Murphy’s final report from St. Charles graded him first in his class in all subjects in spring 1864. In the fall, he continued with the Sulpicians at St. Mary’s Theological Seminary in Baltimore for two years of philosophy and two of theology and training in priestly practicalities.
For Patrick Murphy, if priesthood was a “sacrifice,” it was also a rich opportunity to escape manual labor and develop his intellectual gifts. His mother worked as a domestic the rest of her life and both older sister and younger brother worked for carriage and gun manufacturers in Bridgeport the rest of theirs. Even so, these siblings would live lives much longer than his.
He remained a brilliant student, according to the annual reports of St. Mary’s vice-president, Joseph Paul Dubreul, SS. In June 1868, Dubreul wrote McFarland that Murphy was ready for ordination, with a dispensation as to age (he would be just 23; canon law formally required 25). “Mr. Murphy is in point of character, piety, and virtue, disposition, talents, and success, beyond exceptional. His much varied abilities, when developed and improved by experience, will qualify him for any office in the church, and will always be, I hope, enhanced by modesty. As a preacher, he will be conspicuous among both the remarkable and fruitful ones. I expect him to be an ornament in your diocese and honor to his “alma mater.” Mr. Murphy was preparing to take a Master’s in Theology, but was advised to stop, lest it might affect seriously his health.” This was not fulsome praise, in the manner of public oratory of the time: the seminarian assessments are frank and often quite negative. Yet, if Murphy was seen as a future bishop, he was also recognized as potentially a sickly man. He was ordained in the chapel of St. Mary’s Seminary, June 30, 1868 by Baltimore Archbishop Martin Spalding for the diocese of Hartford.
Murphy’s first assignment after ordination was to St. Mary’s, Norwalk, a city to the west of Bridgeport along the shore of Connecticut, and this reunited him with his mentor Father Smith, who had now been pastor since 1862. When Smith traveled to Europe in summer 1871 he left Murphy in charge. He wrote to Bishop McFarland in August 1871 from Lurgan, Ireland, on a trip to County Armagh whence his family had emigrated, as had McFarland’s. Previously on the trip he had seen the recent aftermath of the Commune: “I have been to Paris and saw some of the devastations caused by the infamous Communes and really think that unfortunate because the city has not yet seen the last of it.” He will return within two months, “when I hope to find my good people of Norwalk much improved under the judicious guidance of Father Murphy and his zealous Passionist assistant.”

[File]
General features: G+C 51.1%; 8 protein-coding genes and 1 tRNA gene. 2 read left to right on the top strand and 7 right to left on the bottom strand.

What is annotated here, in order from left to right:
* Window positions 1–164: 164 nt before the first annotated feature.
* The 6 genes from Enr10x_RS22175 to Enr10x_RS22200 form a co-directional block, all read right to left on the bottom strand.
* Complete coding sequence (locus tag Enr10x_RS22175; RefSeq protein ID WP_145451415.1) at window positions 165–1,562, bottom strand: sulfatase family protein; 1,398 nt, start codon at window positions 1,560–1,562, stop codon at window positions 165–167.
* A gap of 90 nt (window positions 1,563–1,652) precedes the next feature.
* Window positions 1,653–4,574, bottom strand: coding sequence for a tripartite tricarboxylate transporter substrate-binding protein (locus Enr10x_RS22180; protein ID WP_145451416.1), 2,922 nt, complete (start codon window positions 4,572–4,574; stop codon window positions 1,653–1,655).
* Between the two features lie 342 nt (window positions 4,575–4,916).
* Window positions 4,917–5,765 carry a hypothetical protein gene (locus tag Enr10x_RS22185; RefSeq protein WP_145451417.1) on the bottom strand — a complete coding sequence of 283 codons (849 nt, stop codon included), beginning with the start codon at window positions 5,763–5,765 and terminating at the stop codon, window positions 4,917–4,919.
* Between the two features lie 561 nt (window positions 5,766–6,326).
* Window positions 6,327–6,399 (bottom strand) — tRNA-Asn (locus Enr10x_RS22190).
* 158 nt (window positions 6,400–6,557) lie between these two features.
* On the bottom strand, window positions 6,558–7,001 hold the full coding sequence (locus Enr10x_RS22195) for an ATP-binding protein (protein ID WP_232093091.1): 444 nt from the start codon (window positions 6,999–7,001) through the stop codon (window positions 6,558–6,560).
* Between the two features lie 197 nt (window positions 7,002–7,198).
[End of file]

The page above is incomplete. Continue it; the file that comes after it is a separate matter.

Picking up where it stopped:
Murphy served in Norwalk until April 1872 when he was appointed, still 26, to the prestigious pastorate of St. Mary’s, New Haven. He found the construction of a new church at a standstill.
The monumentality of St. Mary’s architecture was a statement. Rev. Edward J. O’Brien, pastor for 21 years when Murphy succeeded him and someone who had done much to build Catholicism institutionally in the city, had wanted St. Mary’s to be New Haven’s finest church. But if Catholics were to build in a fine New Haven neighborhood, they felt pressure to build something worthy and show that they belonged. And that cost money and anxiety.
William Downes suggested a lot on Hillhouse Avenue and fronted the purchase in June 1868 for O’Brien, who was tired of confronting opposition. Downes was well placed to mediate, as member of a prominent New Haven Catholic family, thought the only Catholic lawyer in the city at the time, a Yale Law graduate in 1862, and well respected as the city clerk, an office to which he had been repeatedly elected. This William was uncle to the Alfred Downes whose legal guardian Father McGivney famously volunteered in court to become when his financially ruined family faced breakup.
The St. Mary’s building committee hired a prominent Irish-American architect from Providence, Rhode Island, James Murphy, who was beginning a distinguished career designing churches that would see him appointed Fellow of the American Institute of Architects in 1885.
Aware of city opposition and parishioner misgivings, Bishop McFarland nevertheless agreed to the building of a church and budgeted it for $120,000, a huge project even scaled back a bit. But soon after the cornerstone was laid in September 1870, fundraising dried up. Father O’Brien’s piety “was not tinged with a commercial spirit, ” as Connecticut Catholic would later put it. Work on the church stopped and the pastorate became too much for O’Brien.